written by: Linda M. Rhinehart Neas
• edited by: Laurie Patsalides
• updated: 10/30/2014
The 100th day of school is a great time to teach children counting and other number concepts. Basing each activity on the number one hundred, students participate in activities that tap into their creativity as well as their sense of play.
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For kindergarteners, the concept of 100 is dazzling. Counting for some students is a new and sometimes challenging adventure. Creating interactive and enjoyable lessons that invite students to participate is the quickest means to having students counting to 100 and beyond.
The objectives of this lesson are:
Students will be able to count to 100 by 10s.
Students will explore what 100 items look like.
Students will recognize the number 100.
Students will be able to group items into 100s.
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Suggested Lead-in Activity
Begin your centennial day celebration on the first day of school by introducing the number one to students. Hang a picture of the number on the wall. On the second day of school, introduce the number two (count to two), and hang a picture of the number two next to the picture of the number one. Point to the number after it is hung, say it, then have students repeat the number after you. Continue this for each day of school, introducing a new number and counting to that number until you have come to day one hundred.
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Book “Miss Bindergarten Celebrates the 100th Day of Kindergarten" by Joseph Slate and Ashley Wolff
Various items of different amounts (can be any amounts as long as one category has 100 in it) (Example: 10 pencils, 23 books, 47 shoes, 100 paper clips)
Pre-cut numbers (have one “1" and two “0’s" for each student)
Supplies to decorate (crayons, paints, glitter, feathers, etc.)
Laminator or clear contact paper
Call students to the reading circle. Congratulate them on reaching their centennial day celebration. Read the book “Miss Bindergarten Celebrates the 100th Day of Kindergarten" by Joseph Slate and Ashley Wolff.
Present the various items you have gathered and ask the students to tell you which one they think has 100 and explain their reasons. Once all the students have had a chance to guess which group has 100 in it, proceed to count each group. Congratulate the students for the ability to be able to count to 100.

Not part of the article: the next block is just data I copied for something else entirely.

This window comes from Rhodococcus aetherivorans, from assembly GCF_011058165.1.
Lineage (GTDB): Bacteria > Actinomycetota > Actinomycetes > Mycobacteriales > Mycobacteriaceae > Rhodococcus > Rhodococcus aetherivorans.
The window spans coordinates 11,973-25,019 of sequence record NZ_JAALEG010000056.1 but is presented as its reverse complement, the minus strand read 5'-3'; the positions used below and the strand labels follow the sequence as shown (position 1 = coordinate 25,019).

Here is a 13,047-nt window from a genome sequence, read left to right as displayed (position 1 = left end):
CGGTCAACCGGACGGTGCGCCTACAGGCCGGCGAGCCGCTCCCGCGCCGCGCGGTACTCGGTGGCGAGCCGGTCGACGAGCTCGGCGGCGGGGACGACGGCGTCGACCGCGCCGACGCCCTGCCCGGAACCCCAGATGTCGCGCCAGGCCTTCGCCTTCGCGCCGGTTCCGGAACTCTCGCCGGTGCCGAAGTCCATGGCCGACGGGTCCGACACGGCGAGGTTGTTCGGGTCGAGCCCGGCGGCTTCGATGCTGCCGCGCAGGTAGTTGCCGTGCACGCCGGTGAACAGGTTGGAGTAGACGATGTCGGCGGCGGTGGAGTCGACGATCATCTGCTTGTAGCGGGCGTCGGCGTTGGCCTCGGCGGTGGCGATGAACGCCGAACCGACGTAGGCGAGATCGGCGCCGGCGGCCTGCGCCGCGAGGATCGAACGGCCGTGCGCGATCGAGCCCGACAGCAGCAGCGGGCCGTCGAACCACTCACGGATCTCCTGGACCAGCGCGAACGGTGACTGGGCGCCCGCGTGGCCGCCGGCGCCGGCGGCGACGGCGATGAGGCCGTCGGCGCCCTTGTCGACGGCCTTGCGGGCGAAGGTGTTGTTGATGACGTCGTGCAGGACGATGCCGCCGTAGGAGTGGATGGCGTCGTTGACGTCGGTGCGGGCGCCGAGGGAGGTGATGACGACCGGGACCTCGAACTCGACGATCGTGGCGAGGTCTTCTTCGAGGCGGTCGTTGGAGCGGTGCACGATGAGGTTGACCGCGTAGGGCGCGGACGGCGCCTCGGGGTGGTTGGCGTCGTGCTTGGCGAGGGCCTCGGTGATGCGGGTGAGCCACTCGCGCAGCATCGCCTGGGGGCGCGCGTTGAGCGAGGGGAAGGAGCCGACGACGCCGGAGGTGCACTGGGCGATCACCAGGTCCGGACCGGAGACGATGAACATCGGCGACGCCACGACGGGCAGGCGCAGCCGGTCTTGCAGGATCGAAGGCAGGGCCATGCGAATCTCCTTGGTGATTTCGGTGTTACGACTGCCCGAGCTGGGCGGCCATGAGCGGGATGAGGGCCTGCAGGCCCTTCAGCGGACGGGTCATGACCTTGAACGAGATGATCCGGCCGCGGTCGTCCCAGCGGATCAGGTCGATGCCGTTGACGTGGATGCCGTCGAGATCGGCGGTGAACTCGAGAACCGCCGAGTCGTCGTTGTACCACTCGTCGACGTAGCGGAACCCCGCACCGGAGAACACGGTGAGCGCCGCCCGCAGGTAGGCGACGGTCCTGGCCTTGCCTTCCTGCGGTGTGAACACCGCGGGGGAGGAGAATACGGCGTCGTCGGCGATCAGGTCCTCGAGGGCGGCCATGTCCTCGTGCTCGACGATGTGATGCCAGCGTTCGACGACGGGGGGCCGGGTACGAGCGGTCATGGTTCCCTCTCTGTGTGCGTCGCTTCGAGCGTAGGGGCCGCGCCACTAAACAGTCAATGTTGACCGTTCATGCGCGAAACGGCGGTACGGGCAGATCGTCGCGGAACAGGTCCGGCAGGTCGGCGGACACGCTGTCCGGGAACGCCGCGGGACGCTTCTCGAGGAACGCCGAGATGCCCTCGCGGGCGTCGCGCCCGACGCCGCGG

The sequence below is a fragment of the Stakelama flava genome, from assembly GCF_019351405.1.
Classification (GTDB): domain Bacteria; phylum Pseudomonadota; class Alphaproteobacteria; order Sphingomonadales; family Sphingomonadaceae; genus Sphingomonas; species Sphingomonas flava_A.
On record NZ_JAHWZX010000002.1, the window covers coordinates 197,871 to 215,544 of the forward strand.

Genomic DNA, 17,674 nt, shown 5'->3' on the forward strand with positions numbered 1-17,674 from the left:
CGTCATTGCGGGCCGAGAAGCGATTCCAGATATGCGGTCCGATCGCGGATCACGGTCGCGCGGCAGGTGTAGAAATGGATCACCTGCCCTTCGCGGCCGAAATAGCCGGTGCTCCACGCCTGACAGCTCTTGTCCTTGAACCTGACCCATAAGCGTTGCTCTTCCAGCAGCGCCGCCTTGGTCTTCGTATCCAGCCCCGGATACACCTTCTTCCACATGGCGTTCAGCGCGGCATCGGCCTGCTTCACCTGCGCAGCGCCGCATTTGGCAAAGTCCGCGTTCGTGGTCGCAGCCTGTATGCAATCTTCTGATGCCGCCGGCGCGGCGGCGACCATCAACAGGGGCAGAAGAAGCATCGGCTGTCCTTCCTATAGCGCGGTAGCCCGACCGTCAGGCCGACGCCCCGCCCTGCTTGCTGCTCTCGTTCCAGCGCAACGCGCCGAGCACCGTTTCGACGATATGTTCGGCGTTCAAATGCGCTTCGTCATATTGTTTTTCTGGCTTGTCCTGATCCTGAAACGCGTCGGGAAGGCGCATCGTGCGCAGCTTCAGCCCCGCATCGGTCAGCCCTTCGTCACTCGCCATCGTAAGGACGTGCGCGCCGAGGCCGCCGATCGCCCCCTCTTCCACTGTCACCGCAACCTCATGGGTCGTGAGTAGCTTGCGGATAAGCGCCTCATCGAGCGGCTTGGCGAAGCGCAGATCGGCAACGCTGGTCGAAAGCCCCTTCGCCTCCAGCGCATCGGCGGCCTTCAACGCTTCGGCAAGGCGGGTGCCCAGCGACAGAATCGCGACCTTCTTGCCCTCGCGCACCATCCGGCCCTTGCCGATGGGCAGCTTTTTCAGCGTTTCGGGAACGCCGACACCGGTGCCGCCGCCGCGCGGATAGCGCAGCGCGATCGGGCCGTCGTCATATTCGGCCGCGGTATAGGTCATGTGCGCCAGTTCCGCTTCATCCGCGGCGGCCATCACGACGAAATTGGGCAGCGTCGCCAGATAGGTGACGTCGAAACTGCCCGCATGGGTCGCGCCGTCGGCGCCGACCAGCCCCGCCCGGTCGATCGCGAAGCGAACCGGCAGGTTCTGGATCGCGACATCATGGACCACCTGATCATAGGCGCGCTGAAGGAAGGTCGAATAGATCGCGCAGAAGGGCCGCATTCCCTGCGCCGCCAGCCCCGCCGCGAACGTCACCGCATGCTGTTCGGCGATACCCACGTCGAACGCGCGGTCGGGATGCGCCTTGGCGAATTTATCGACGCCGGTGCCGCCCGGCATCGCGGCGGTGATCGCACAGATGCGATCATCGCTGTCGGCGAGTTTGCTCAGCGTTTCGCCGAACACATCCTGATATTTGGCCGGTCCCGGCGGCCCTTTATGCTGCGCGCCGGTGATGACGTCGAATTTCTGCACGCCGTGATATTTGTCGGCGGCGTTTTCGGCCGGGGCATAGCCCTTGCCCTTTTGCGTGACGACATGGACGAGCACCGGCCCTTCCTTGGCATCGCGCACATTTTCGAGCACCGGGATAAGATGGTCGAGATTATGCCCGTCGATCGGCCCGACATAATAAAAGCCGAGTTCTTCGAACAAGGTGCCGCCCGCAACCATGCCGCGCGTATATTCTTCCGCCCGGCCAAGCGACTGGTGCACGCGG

NOTE: This downloadable children's book list has a variety of selections for celebrating the one hundredth day in the classroom. If possible, provide a basket of these books for students to read the week of your class's celebration.
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small (approximately 3 inches high) pre-cut numbers (ones and zeros enough for everyone)
Create, "Our Book of 100" for your classes reading center.
Provide each student with paper and a set of the pre-cut numbers.
Ask them to glue the numbers onto the paper to form the number “100".
Have the students decorate their “100’s" any way they want.
Allow the pictures to dry.
Laminate each picture (if you do not have a laminator, use clear contact paper).
Bind to create a book to put in the reading center.
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large state map
stickers or pins
Hang a large map of the state in which your school is situated. Put a sticker or pin to show where the location of the school. Show students the legend on the map indicating how far five or ten miles is. Ask students to estimate the distance of 100 miles. Put stickers or pins on their guess. Using a map compass, draw a circle from the spot where the school is to 100 miles out. See how many of the students' guesses fell within the circle.
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Fives and Tens
On the board, write the numbers to count to one hundred by fives. Have students sit in a semi circle so that each can see the board. After pointing to each number, saying it and having the students repeat it; have some fun. Begin at one end of the semi-circle. Have the first student say five; the next says ten and so on until they get to one hundred.
The first time, point to the numbers as the students say them. Then, see if they can go around by themselves. Once they are proficient with it, introduce counting by tens.
Mix things up a bit by scrambling the students in-between so that students are not saying the same number repeatedly.
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Informally assess students by observing their ability to comprehend the concepts of counting to one hundred. If you feel a student is struggling with the concept, work one-on-one with them.
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Centennial day activities are a celebration that kindergarten students enjoy if engaged, challenged and allowed to be creative. Remember, celebrating the 100th day of school should be pleasurable. Students stressed due to fear of not giving perfect answers will not enjoy the day.